Legal :: Mandatory Sexual Harassment Training Laws in California, Connecticut, and Maine (Page 1 of 2)

While each of the states' laws designates which companies must provide harassment training, Maine requires the training at companies of only 15 employees or more. California's mandatory sexual harassment law (AB 1825) provides detailed requirements for harassment training - requirements far more stringent than those of Connecticut and Maine. Both California and Connecticut specify that companies employing 50 or more employees conduct the training. Maine requires no documentation of sexual harassment training, while Connecticut simply encourages documentation. Both California and Connecticut require training for employees with supervisory authority only, while Maine's law requires sexual harassment training for all employees, regardless of their positions. Instead, employers must invest their resources in anchor highly trained professionals with both the knowledge and skills to effectively train and assess participants.

In many areas, however, Maine's mandatory harassment training is more lenient. In addition to basic documentation that includes the names of the participants and trainers, AB 1825 requires an employer to give each supervisor a copy of its anti-harassment policy and to obtain documentation from each supervisor acknowledging receipt of the policy. California law, however, includes https://collegegrad.com/careers/lawyers stringent details describing trainer qualifications. "It puts education on the front burner http://all4webs.com/rasmussenljsijitarh/responsibilitiesforeducational?44318=24631 and acknowledges it as any company's best defense against sexual harassment claims." . In this instance, Maine's law is more stringent than the other two states. Qualified personnel include the following only: attorneys; Human Resources professionals; harassment prevention consultants; or law school or college professors with knowledge and experience in the prevention and/or handling of harassment, discrimination, and retaliation claims.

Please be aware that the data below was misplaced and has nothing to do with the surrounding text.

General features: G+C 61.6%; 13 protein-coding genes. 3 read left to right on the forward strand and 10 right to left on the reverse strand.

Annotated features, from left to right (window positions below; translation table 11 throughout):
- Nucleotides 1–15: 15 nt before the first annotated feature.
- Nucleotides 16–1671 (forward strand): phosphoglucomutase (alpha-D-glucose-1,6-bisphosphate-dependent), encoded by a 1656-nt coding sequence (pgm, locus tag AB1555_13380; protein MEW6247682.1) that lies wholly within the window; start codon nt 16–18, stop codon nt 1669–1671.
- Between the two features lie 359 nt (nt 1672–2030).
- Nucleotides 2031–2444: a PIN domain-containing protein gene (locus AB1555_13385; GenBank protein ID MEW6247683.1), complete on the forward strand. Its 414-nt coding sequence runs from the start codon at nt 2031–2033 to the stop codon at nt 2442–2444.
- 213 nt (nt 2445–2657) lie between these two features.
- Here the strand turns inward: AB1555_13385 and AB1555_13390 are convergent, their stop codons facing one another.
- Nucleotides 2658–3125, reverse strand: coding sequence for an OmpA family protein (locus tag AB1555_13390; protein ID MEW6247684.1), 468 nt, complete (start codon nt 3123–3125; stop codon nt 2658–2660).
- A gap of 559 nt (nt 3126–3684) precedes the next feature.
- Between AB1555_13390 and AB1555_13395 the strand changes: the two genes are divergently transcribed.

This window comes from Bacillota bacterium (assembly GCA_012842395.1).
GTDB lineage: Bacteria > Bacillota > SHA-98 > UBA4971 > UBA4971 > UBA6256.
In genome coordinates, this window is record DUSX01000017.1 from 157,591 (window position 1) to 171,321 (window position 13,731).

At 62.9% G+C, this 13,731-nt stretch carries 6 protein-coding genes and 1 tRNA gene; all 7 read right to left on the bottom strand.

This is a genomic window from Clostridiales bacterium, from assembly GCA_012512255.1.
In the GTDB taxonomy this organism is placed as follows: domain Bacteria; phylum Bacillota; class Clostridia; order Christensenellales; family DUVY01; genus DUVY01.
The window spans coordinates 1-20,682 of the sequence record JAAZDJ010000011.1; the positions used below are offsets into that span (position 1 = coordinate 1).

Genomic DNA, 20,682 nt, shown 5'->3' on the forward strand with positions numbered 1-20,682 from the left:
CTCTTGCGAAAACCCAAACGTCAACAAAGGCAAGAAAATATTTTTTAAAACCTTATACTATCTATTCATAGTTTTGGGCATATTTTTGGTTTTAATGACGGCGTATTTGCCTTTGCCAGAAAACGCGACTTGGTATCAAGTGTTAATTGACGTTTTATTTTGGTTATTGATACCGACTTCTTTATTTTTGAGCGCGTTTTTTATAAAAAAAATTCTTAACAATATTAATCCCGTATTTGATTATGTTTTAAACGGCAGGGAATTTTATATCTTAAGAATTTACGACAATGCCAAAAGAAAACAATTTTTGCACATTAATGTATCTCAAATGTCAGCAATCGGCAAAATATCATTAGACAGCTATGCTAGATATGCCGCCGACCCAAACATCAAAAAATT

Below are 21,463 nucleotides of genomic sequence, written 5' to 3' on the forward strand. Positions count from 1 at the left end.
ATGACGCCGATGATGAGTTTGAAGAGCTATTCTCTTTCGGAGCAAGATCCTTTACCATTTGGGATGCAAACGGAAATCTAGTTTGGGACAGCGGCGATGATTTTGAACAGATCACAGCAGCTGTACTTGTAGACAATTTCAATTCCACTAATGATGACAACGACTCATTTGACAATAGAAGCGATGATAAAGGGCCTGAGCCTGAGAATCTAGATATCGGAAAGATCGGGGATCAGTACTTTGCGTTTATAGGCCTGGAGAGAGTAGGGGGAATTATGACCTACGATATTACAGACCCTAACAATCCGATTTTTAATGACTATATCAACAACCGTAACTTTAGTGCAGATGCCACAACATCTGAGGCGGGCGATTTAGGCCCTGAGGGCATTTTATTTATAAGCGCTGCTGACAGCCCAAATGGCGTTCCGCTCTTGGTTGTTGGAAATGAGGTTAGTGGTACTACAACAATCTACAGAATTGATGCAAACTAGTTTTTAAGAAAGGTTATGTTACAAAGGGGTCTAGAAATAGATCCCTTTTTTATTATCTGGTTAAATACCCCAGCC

Though all states have laws prohibiting sexual harassment on the job, California, Connecticut, and Maine take the step from reactive to proactive by mandating training for supervisors to prevent sexual harassment before it begins. Again California holds its employers and supervisors to a new level of accountability. While the three states' training measures are similar, there are also significant differences in the specifics. "AB 1825 calls us to a new level of accountability that will undoubtedly influence sexual harassment laws across the nation," said Stephen Paskoff, president of Employment Learning Innovations, Inc., a workplace training firm based in Atlanta. The company must then maintain the documentation for two years.



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Paskoff said that "by raising the bar on trainer qualifications, California sends a clear message to employers: check the box training is no longer acceptable." A paragraph in an employee handbook, a reminder in a newsletter, an obligatory lecture at a department meeting - none of these constitute sexual harassment training. For instance, Maine does not specify the qualifications of a trainer; individual companies are at liberty to choose trainers. Connecticut allows a great deal of latitude by designating trainers as individuals california state bar association attorney search employed by the company or other persons who agree to provide the training.

In addition to trainer qualifications, Maine is also more lenient in the areas of documentation. In contrast, California and Connecticut require qualified trainers. Maine is also more stringent is designating which employees must complete the training. In contrast, California requires it